It is possible to apply to the Government Agent with questions regarding the submitted observations on applications lodged against the Republic of Armenia or the execution of the Court's judgments against the Republic of Armenia.

It is also possible to apply to the Government Agent in cases provided by the Rules of Court, when there is a necessity to discuss questions regarding the fate of the case, for example, filing a motion to the Government for friendly settlement of the application.

One can apply both to the Government Agent and to the Deputy Government Agent.

The States ratified the European Convention on Human Rights have undertaken to abide by the final judgments of the Court in any case to which they are parties. In case the European Court of Human Rights delivers a judgment against the Republic of Armenia, the Armenian Government takes appropriate measures to execute the final judgment. The measures undertaken may be of general and individual nature. Steps taken towards legislative amendments can serve as an example of a general measure. Individual measures  may include redress to the applicant as a just satisfaction, as well as restitutio in integrum, that is the abolition of consequences of the violation. 

While preparing the Government's observations concerning the questions raised by the European Court of Human Rights and within the process of execution of the Court's judgments against Armenia, the Government Agent cooperates with State agencies (e.g. the General Prosecutor's Office, Police, Judicial Department, among others) and with local self-government bodies. The Agent cooperates also with international and national human rights organisations. Besides, while fulfilling its functions, the Government Agent cooperates with the Permanent Representation of Armenia to the Council of Europe and within the scope of its powers may request and obtain necessary information.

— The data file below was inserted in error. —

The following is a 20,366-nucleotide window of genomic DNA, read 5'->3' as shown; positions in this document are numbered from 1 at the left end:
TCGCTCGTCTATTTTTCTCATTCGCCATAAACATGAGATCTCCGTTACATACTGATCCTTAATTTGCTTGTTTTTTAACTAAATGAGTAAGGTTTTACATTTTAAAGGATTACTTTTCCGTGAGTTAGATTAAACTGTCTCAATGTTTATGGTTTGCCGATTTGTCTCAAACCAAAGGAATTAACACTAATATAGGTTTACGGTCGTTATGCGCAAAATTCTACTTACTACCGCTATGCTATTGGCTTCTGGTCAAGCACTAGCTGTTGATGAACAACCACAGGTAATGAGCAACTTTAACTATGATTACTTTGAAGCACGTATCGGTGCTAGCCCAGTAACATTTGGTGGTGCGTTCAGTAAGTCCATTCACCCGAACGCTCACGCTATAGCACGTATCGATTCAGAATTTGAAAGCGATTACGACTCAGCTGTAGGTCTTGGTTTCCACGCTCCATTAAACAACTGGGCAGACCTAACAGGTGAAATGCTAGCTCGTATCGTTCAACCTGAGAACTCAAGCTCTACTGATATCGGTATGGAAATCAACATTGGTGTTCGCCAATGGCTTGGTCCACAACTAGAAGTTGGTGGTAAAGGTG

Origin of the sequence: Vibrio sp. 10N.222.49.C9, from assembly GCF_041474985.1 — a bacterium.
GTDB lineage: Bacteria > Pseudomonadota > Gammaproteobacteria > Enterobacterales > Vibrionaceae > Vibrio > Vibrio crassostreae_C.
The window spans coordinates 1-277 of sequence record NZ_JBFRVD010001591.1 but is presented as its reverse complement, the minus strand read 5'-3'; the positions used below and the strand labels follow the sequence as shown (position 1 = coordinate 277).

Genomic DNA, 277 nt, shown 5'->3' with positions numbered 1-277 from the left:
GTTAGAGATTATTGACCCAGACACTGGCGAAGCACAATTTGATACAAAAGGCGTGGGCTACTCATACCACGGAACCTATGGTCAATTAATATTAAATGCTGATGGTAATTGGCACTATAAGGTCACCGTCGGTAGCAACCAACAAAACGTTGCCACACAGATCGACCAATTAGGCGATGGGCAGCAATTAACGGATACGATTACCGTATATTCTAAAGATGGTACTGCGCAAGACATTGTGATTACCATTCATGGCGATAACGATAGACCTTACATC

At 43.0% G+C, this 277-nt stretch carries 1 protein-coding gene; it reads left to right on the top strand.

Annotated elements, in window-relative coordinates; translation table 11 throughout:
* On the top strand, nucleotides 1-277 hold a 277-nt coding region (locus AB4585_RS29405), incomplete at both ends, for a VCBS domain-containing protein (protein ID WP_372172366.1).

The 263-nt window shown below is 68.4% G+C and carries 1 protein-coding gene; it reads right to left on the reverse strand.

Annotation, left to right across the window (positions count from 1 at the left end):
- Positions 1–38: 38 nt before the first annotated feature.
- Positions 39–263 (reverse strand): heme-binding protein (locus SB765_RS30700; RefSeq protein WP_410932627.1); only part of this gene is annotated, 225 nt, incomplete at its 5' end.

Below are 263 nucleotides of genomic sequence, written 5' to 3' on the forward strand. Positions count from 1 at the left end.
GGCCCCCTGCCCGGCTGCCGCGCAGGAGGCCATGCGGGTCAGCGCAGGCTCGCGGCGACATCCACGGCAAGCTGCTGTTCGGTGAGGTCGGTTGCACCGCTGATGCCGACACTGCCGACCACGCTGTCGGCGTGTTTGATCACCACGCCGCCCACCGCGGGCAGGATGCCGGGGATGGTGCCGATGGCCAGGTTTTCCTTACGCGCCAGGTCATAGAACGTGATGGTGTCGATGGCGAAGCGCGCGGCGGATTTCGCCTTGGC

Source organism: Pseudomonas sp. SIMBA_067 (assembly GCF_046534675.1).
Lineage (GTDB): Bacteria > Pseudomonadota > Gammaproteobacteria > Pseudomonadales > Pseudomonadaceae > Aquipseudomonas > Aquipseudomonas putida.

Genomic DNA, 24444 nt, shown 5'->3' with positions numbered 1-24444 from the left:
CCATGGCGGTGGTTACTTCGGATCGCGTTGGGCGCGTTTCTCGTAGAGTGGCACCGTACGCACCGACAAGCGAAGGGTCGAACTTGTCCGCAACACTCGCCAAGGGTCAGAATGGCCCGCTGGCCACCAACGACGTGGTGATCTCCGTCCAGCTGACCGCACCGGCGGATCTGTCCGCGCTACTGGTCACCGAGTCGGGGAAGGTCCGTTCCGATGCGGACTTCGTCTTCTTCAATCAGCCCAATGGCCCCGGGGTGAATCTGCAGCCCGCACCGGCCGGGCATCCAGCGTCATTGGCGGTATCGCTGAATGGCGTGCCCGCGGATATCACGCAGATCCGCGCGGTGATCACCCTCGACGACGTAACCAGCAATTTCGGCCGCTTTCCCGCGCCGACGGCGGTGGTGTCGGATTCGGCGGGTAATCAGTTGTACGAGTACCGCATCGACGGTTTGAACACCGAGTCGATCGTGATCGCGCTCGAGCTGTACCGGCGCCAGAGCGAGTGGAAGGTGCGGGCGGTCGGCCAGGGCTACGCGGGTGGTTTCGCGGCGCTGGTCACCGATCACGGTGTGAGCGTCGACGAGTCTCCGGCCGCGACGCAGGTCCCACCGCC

The judge of the European Court of Human Rights in respect of Armenia shall not represent the interests of Armenia at the Court. The judge is independent and shall not engage in any activity incompatible with their independence and impartiality. The judge participates in the examination of applications lodged not only against Armenia, but also against other Member States of the Council of Europe, as well as plays a significant role in the development of the case-law of the European Court of Human Rights.

The Department for Relations with the European Court of Human Rights was established in 2004. Its functions are threefold: to assist the Government Agent in solving tasks and carrying out their functions; to contribute to the execution of the European Court of Human Rights judgments and decisions regarding Armenia; as well as to support the implementation of International and European human rights standards into the Armenian legal system.


It is not possible to lodge an application with the European Court of Human Rights through the Government Agent. However, everyone may apply to the Government Agent for obtaining necessary information or advice when wishing to apply to the European Court of Human Rights.